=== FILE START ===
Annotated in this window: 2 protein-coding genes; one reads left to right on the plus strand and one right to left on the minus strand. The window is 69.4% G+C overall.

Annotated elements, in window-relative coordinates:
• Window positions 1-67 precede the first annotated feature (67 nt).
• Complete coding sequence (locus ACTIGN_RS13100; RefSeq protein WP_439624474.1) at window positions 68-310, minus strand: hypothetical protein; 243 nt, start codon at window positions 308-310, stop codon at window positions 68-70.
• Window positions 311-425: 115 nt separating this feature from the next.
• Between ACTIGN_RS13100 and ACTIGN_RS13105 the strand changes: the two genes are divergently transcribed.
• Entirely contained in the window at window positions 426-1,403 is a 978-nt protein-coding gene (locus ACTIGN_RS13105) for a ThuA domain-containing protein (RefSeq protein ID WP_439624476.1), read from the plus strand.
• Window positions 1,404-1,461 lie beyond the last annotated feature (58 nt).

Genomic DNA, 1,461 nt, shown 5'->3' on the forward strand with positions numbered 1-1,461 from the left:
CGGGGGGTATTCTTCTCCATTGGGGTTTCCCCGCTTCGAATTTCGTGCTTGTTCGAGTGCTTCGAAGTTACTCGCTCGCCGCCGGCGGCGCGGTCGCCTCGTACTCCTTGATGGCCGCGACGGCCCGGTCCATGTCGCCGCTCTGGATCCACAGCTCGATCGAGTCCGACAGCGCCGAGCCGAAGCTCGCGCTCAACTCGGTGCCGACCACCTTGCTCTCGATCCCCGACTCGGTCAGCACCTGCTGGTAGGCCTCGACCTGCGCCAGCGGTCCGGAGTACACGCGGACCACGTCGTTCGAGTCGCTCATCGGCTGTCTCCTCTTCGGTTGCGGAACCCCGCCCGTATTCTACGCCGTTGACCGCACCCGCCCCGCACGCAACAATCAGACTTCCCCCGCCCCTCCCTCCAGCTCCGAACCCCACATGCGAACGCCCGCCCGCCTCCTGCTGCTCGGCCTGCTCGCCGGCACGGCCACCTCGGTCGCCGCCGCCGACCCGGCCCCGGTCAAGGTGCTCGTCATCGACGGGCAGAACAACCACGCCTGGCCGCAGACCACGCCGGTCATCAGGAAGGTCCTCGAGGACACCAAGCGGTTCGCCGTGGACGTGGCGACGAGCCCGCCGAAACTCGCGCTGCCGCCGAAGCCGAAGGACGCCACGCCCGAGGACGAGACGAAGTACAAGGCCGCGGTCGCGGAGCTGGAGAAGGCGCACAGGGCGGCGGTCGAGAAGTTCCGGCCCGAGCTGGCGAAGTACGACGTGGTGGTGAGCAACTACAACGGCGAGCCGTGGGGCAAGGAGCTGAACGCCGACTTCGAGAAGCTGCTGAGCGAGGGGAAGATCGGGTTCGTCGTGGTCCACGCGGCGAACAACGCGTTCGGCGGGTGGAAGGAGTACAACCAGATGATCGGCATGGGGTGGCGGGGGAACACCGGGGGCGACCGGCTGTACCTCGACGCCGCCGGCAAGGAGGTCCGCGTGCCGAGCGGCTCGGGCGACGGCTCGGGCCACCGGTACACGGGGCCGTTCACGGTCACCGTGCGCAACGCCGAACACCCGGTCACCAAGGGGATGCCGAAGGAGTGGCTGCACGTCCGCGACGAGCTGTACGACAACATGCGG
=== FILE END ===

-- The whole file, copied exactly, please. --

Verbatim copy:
Annotated in this window: 2 protein-coding genes; one reads left to right on the plus strand and one right to left on the minus strand. The window is 69.4% G+C overall.

Annotated elements, in window-relative coordinates:
• Window positions 1-67 precede the first annotated feature (67 nt).
• Complete coding sequence (locus ACTIGN_RS13100; RefSeq protein WP_439624474.1) at window positions 68-310, minus strand: hypothetical protein; 243 nt, start codon at window positions 308-310, stop codon at window positions 68-70.
• Window positions 311-425: 115 nt separating this feature from the next.
• Between ACTIGN_RS13100 and ACTIGN_RS13105 the strand changes: the two genes are divergently transcribed.
• Entirely contained in the window at window positions 426-1,403 is a 978-nt protein-coding gene (locus ACTIGN_RS13105) for a ThuA domain-containing protein (RefSeq protein ID WP_439624476.1), read from the plus strand.
• Window positions 1,404-1,461 lie beyond the last annotated feature (58 nt).

Genomic DNA, 1,461 nt, shown 5'->3' on the forward strand with positions numbered 1-1,461 from the left:
CGGGGGGTATTCTTCTCCATTGGGGTTTCCCCGCTTCGAATTTCGTGCTTGTTCGAGTGCTTCGAAGTTACTCGCTCGCCGCCGGCGGCGCGGTCGCCTCGTACTCCTTGATGGCCGCGACGGCCCGGTCCATGTCGCCGCTCTGGATCCACAGCTCGATCGAGTCCGACAGCGCCGAGCCGAAGCTCGCGCTCAACTCGGTGCCGACCACCTTGCTCTCGATCCCCGACTCGGTCAGCACCTGCTGGTAGGCCTCGACCTGCGCCAGCGGTCCGGAGTACACGCGGACCACGTCGTTCGAGTCGCTCATCGGCTGTCTCCTCTTCGGTTGCGGAACCCCGCCCGTATTCTACGCCGTTGACCGCACCCGCCCCGCACGCAACAATCAGACTTCCCCCGCCCCTCCCTCCAGCTCCGAACCCCACATGCGAACGCCCGCCCGCCTCCTGCTGCTCGGCCTGCTCGCCGGCACGGCCACCTCGGTCGCCGCCGCCGACCCGGCCCCGGTCAAGGTGCTCGTCATCGACGGGCAGAACAACCACGCCTGGCCGCAGACCACGCCGGTCATCAGGAAGGTCCTCGAGGACACCAAGCGGTTCGCCGTGGACGTGGCGACGAGCCCGCCGAAACTCGCGCTGCCGCCGAAGCCGAAGGACGCCACGCCCGAGGACGAGACGAAGTACAAGGCCGCGGTCGCGGAGCTGGAGAAGGCGCACAGGGCGGCGGTCGAGAAGTTCCGGCCCGAGCTGGCGAAGTACGACGTGGTGGTGAGCAACTACAACGGCGAGCCGTGGGGCAAGGAGCTGAACGCCGACTTCGAGAAGCTGCTGAGCGAGGGGAAGATCGGGTTCGTCGTGGTCCACGCGGCGAACAACGCGTTCGGCGGGTGGAAGGAGTACAACCAGATGATCGGCATGGGGTGGCGGGGGAACACCGGGGGCGACCGGCTGTACCTCGACGCCGCCGGCAAGGAGGTCCGCGTGCCGAGCGGCTCGGGCGACGGCTCGGGCCACCGGTACACGGGGCCGTTCACGGTCACCGTGCGCAACGCCGAACACCCGGTCACCAAGGGGATGCCGAAGGAGTGGCTGCACGTCCGCGACGAGCTGTACGACAACATGCGG